While the addition of Lanao del Norte may not be correct (geo)politically, it offers some refreshment to the cultural landscape of the region. The infusion of Maranao traditions--at least a good serving of it--is certainly a welcome formula towards adding more color to the already vibrant culture of the region, sans the violent past that Lanao and a tiny speck of its population have come to be associated with, thanks to media's self-serving interest and huge appetite of blowing things grossly out of proportion.

Now back to Pasundayag, which this post is all about. After about an hour, I covered the whole of Clamshell 1, having chatted with Bukdinon vendors and some tribesmen belonging to either of the seven tribal groups that originally inhabit the Bukidnon plains and the uplands: the Bukidnons, the Matigsalugs, the Tigwahanons, the Umayamnons, the Talaandigs, the Higaonons, and the Manobos. (I'll spare you the punishing discussion on these seven tribes. I can discuss these tribes in some future post.) 

I normally arrive at an event before it starts because being an early bird gives me the opportunity to meet with key people of such event, i.e. organizers, funders, resource persons, leaders, etc. I have an open (attention Hidden Hayden) agenda/idea of coming up with a coffee table book on everything Bukidnon, inspired as I am with the relative publishing (marketing, I don't know) success of the book I did on coconut. No, I have been nursing this idea long before the coconut book project landed on my computer table. At the moment, I only have the proposed cover of the book, and I have yet to draft the foreword and introduction before I can parade around my bare coffee table book plan. Momentarily, I had to forget my open agenda.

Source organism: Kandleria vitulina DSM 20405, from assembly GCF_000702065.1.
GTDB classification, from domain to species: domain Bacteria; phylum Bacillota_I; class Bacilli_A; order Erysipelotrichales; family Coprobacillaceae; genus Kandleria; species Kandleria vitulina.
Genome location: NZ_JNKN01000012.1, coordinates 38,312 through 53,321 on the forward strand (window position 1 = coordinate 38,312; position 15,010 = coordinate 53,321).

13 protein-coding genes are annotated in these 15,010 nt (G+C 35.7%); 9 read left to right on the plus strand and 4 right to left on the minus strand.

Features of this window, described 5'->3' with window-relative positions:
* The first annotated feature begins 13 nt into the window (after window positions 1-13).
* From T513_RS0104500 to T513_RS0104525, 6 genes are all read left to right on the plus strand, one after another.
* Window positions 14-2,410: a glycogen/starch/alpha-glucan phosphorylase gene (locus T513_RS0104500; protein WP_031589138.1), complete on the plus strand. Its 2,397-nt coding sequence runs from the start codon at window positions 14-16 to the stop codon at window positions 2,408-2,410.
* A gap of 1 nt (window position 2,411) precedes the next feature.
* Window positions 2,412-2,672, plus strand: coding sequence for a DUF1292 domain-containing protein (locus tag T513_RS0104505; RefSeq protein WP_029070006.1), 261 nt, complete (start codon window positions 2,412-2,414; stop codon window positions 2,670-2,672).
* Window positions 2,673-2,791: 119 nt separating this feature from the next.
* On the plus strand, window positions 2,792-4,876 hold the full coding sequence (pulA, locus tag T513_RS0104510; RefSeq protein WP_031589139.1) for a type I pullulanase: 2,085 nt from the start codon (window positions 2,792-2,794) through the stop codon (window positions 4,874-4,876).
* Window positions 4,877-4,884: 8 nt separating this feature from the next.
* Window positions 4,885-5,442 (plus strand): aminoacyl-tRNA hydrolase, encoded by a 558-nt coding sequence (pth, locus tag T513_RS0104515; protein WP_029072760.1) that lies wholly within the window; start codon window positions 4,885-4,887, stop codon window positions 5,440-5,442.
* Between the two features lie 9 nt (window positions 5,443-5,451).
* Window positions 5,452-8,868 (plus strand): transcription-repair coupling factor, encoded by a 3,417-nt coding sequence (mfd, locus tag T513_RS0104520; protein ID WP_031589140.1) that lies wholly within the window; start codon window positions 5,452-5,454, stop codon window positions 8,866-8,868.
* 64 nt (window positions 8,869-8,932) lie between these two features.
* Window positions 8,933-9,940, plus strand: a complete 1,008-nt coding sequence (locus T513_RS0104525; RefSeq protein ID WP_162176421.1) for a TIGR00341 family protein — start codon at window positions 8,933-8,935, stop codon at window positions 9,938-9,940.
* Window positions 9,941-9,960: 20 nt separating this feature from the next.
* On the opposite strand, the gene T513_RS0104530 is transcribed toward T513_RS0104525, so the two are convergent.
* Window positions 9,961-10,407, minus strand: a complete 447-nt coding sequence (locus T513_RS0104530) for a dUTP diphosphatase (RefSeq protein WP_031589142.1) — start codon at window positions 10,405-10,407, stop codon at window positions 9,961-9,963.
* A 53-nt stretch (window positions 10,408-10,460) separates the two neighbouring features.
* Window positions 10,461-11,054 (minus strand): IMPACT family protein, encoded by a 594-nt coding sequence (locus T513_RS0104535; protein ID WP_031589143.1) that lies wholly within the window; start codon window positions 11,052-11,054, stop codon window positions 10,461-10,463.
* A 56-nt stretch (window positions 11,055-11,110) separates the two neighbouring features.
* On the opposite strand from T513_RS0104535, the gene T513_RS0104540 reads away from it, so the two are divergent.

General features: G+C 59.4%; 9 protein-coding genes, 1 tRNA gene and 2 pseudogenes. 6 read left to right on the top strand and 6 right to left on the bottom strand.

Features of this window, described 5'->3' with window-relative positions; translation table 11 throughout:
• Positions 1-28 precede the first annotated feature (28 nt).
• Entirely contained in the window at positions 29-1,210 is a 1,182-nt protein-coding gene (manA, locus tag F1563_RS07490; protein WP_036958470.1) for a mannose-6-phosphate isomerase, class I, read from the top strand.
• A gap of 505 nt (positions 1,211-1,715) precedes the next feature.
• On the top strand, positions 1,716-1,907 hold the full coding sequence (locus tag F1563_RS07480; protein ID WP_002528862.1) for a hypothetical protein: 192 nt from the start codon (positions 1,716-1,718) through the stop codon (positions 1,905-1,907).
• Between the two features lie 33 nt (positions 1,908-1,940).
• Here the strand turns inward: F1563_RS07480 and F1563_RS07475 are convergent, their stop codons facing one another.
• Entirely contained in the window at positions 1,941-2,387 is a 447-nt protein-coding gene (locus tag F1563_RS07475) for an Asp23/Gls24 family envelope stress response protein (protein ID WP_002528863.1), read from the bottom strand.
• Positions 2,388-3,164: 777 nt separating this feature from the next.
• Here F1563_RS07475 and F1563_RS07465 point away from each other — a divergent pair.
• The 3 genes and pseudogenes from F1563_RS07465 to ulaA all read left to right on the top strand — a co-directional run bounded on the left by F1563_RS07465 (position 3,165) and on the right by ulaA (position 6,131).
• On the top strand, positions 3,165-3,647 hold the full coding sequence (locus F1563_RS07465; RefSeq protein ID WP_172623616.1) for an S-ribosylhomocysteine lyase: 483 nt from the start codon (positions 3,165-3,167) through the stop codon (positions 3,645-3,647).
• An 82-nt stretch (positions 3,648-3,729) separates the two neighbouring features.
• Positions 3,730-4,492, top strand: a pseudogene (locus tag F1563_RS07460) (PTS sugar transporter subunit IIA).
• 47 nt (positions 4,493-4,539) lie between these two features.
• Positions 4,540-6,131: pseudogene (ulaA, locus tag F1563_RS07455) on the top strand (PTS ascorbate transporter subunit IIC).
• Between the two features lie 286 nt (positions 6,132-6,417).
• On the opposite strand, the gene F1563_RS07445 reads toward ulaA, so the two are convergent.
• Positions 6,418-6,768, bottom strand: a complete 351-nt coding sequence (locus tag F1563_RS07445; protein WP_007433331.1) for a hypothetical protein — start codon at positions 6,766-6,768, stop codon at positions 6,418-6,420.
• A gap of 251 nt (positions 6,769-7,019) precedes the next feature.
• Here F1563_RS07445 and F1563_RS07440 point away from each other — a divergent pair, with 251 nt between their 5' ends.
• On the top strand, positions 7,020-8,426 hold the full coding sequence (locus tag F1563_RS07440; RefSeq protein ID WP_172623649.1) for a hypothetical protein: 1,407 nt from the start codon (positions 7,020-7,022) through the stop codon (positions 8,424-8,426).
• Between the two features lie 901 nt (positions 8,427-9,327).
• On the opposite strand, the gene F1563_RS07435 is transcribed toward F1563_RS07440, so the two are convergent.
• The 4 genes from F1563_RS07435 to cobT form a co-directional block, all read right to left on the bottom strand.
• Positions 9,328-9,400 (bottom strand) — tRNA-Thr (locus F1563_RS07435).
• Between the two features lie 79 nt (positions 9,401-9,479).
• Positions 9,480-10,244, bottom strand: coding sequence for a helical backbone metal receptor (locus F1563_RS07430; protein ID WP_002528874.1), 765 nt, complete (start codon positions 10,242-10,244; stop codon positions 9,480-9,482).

Gordon finally arrived, was led to the ceremonial entrance, accorded welcome ritual of good luck and cheers (for the long shot at Malacanang in 2010, who knows?), and then finally ushered to the front row VIP section. I had earlier parked my butt in a row for guests (yes, I'm a guest, minus the invitation, but I had to sign up the official logbook, he he) right behind the congressmen's (from Northern Mindanao, I suppose) row but had to yield it to curiosity that earlier had me scouring the food and dry goods booths and check their offering.